My initial reaction was that the key/ignition switch must be bad. I ran in town to the parts store and got a replacement, but then the headlight issue kept bothering me. I'm now wondering if maybe something in the headlight circuit is causing the bigger, badder "short."

Or, of course, there is always the possibility and option that 2 things simultaneously blew up on me...?

So, before I install this key switch, I thought I'd ask here. Thoughts? Ideas? Suggestions? New Curse words to try out?

I will likely go down and check ALL the fuses again-which I didn't do, as I was feeling more confident it was the ignition switch at first, but the headlight issue started creeping into the back of my head more and more, soooo...

Can a bad key switch short out the WHOLE system, for lack of a better way to word that question?

Thanks again! Have fun with me again, this time!
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post #27 of 73 (permalink) Old 12-20-2017, 10:14 AM
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That's the classic symptom of bad battery terminals. When cold, they make enough contact to supply voltage at nearly 0 current draw (Amps). But when a load is applied, the small point of contact overheats, oxidizing or vaporizing the Lead, breaking the circuit. Sometimes it will re-make contact as it cools, but other times simply touching or jarring the terminal makes contact again.

WithOUT disturbing any more than necessary, start as I said before at the battery POSTS checking for voltage, and moving SLOWLY along the harness toward the ig.sw.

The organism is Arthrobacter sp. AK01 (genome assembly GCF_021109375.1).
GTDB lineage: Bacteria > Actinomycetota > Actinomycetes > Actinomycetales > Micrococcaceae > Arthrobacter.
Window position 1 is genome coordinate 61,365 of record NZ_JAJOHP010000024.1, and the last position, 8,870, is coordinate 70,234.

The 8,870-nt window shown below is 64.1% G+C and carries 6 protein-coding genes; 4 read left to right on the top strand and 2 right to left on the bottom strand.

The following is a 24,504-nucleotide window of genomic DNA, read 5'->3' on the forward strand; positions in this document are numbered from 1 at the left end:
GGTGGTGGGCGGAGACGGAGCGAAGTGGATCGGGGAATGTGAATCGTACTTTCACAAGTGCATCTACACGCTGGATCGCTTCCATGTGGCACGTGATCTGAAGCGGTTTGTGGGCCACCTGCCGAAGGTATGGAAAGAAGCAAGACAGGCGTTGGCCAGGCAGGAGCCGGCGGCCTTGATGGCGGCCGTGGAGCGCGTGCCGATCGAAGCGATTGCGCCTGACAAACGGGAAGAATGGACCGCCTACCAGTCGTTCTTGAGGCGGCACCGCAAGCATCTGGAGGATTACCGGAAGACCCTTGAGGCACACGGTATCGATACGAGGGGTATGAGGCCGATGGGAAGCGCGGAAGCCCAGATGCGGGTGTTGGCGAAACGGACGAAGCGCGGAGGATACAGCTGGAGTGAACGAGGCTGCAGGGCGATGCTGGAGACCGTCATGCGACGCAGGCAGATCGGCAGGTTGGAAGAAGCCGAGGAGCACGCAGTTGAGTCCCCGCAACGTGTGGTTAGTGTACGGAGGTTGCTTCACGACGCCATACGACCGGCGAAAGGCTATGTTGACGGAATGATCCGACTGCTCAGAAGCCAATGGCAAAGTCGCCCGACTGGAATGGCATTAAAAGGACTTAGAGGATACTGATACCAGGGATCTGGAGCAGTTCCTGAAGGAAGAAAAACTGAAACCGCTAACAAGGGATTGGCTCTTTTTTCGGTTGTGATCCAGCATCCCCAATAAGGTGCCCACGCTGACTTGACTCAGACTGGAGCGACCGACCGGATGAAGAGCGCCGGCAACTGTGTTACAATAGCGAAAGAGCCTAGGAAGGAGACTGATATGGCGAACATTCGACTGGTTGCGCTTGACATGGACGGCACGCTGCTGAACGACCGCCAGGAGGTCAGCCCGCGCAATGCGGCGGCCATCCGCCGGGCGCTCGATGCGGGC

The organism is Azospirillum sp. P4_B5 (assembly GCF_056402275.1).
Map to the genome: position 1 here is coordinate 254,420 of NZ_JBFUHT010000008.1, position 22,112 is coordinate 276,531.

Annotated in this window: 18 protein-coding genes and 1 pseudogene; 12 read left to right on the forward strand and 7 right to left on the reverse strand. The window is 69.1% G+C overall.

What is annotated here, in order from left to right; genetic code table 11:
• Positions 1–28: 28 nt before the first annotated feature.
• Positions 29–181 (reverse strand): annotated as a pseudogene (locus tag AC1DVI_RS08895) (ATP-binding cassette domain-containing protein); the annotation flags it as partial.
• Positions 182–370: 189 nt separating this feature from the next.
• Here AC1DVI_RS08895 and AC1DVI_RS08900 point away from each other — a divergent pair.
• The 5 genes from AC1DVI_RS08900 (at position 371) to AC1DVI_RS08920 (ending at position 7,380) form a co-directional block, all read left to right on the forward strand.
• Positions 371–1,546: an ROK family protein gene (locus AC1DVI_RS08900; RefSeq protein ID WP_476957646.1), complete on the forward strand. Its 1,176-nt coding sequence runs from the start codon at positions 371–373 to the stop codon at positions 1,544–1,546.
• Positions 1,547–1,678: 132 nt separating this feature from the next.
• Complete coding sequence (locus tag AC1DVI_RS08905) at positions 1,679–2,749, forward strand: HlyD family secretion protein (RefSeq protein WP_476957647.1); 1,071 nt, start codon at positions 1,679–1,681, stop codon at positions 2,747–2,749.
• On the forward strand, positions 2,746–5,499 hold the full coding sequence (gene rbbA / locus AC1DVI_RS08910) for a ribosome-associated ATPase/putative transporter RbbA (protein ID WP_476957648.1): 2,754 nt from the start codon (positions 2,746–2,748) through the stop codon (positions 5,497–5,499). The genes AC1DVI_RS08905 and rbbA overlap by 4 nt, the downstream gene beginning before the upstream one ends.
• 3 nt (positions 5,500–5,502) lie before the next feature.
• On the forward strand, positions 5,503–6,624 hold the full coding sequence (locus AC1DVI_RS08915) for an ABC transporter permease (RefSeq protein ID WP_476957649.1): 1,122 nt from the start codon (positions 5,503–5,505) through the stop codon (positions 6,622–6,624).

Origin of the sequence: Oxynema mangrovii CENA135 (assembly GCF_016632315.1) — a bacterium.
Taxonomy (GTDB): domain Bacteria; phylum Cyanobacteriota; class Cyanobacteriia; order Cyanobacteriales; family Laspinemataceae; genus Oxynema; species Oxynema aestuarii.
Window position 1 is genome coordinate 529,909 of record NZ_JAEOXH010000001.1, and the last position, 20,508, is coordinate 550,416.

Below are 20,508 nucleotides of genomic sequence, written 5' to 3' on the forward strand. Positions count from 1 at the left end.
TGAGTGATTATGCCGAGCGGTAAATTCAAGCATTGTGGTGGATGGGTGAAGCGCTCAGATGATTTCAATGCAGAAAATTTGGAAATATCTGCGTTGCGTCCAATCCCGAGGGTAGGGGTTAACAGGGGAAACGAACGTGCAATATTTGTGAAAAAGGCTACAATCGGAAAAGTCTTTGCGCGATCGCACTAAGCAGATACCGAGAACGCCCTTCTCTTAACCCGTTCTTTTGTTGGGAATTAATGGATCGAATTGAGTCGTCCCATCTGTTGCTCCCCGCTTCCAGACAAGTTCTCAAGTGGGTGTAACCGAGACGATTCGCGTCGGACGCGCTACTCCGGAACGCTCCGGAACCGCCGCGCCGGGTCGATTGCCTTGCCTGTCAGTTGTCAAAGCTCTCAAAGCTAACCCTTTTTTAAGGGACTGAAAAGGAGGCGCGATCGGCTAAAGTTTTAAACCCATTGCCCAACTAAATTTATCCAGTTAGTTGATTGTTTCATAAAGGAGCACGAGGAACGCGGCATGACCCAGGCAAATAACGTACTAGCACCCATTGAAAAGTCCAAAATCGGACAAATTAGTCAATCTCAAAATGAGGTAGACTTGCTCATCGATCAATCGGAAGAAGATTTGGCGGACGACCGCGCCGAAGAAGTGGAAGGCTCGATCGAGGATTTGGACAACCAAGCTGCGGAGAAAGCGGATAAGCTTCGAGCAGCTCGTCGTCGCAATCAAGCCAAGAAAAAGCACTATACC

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post #28 of 73 (permalink) Old 12-20-2017, 02:14 PM Thread Starter
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That's the classic symptom of bad battery terminals. When cold, they make enough contact to supply voltage at nearly 0 current draw (Amps). But when a load is applied, the small point of contact overheats, oxidizing or vaporizing the Lead, breaking the circuit. Sometimes it will re-make contact as it cools, but other times simply touching or jarring the terminal makes contact again.

WithOUT disturbing any more than necessary, start as I said before at the battery POSTS checking for voltage, and moving SLOWLY along the harness toward the ig.sw.
Okay, Steve-I will do it this way again. And thanks for hanging with me through this (new but similar) struggle. I DID go out and buy a new multimeter (even though I said I really didn't want to before), so can test with more than just the test light.